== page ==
It definitely gets her thinking. She needs to get the mystery of their property solved. She's always been haunted by her mother's suicide, but is there even more to the story than anyone knows?
Wake the Bones is a character-driven YA story with dark magical realism elements and a heavy Southern Gothic vibe.
I finished this extremely quickly once I started listening to the audiobook. I couldn't stop listening, but I couldn't really decide whether I was enjoying it or not. This was seriously a difficult story for me to rate.
There were many interesting aspects and the horror imagery was very well written, however there were good solid chunks that I found boring. The contemporary character work, it was too in the feels and less in the dark mystery I was hoping for.
I can definitely recognize that Kilcoyne writes beautifully, I just think at the end of the day, this particular story was lacking a bit of the pizzazz I was hoping for.
This is a very solid book and it definitely serves as an intriguing debut novel. This is a horror type novel, although I’m not even sure what genre it would really fully fit into? It definitely doesn’t confine itself to just the horror or mystery genre, which makes it to be an interesting read. Set in the summer I feel like this book is very atmospheric and definitely is slow, but it for the most part works really well.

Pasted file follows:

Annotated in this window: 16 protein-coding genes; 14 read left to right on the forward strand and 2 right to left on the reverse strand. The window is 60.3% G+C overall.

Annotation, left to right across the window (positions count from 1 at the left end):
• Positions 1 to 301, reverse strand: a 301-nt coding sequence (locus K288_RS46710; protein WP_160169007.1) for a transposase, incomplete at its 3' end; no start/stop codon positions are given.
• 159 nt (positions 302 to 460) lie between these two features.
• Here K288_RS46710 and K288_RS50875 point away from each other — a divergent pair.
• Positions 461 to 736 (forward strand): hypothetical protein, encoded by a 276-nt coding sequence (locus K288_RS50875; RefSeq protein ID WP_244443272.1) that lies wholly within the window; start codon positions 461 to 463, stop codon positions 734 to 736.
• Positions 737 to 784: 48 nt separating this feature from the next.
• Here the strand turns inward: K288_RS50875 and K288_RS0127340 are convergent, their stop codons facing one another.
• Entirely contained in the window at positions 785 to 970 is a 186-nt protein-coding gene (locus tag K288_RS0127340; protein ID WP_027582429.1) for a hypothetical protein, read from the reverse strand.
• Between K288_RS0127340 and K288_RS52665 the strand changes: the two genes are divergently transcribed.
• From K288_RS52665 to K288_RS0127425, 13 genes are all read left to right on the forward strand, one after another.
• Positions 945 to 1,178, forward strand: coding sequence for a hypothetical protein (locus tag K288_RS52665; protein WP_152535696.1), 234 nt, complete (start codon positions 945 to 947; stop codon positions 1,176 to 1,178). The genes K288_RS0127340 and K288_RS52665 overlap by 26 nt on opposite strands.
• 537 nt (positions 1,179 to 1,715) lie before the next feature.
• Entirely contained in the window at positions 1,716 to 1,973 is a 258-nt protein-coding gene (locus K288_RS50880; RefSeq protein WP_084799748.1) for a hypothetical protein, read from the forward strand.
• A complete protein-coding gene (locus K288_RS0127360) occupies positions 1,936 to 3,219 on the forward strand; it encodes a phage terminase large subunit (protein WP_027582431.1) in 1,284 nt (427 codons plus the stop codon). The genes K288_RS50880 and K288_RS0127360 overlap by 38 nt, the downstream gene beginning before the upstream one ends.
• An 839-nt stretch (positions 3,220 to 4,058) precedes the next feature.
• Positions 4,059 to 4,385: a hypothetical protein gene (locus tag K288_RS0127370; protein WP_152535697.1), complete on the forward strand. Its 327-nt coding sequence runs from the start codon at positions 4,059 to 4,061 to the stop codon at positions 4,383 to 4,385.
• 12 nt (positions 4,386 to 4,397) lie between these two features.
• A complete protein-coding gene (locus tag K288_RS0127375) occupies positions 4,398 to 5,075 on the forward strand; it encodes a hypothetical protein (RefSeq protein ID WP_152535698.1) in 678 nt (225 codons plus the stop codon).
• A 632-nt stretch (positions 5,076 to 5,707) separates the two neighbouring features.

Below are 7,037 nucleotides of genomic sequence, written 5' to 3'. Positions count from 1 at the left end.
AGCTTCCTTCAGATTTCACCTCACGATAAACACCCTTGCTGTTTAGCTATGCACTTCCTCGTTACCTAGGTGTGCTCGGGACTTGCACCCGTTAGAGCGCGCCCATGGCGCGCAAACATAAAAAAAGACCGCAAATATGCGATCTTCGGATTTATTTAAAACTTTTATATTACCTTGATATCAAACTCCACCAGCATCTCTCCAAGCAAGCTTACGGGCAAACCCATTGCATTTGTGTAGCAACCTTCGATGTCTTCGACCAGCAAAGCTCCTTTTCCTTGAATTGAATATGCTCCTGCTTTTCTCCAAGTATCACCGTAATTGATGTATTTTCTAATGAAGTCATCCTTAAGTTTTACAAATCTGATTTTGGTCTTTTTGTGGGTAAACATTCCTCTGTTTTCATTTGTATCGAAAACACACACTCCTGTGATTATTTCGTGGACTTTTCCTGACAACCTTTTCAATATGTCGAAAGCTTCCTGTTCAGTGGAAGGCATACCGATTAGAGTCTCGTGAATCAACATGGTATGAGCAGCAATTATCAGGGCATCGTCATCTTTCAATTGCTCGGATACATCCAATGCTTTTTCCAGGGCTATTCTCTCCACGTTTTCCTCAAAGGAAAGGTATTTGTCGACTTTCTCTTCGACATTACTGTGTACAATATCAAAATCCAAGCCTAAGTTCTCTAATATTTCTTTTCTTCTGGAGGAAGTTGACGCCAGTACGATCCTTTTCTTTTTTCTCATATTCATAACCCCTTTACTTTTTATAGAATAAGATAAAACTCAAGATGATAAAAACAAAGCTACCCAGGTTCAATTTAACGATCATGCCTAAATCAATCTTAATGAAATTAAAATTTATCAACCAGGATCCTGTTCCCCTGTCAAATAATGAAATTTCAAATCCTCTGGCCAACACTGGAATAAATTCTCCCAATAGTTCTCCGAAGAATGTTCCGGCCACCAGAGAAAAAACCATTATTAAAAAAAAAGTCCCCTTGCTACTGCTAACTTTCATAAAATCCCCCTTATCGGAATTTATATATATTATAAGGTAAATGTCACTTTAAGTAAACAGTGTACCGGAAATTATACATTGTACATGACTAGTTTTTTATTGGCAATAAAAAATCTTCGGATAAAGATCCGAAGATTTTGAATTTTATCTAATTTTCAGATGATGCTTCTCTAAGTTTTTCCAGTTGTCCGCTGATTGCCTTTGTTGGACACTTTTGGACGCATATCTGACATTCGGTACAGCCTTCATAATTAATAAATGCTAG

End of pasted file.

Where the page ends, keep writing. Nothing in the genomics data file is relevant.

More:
The characters are all well developed, although they had stereotypical wants and needs for YA characters, I enjoyed them. Our main character Laurel is definitely strange and I see her being a conflicting MC to read about, and although I definitely didn’t enjoy all the things she did, I for the most part liked it. Ricky was okay. I initially really liked him but by the end he just really annoyed me with his dumb decisions. Garrett was definitely my favourite side character. He seemed to be the most logical of them all and was quite sweet. I didn’t really at all care for Isaac. I think the character of Christine was very underused. I was surprised when we had our first chapter from her POV as it’s mostly Laurel’s with Garret and Isaac’s thrown in too. Christine was really interesting but she seemed to be just a plot convenient character and only existed to help Laurel and co.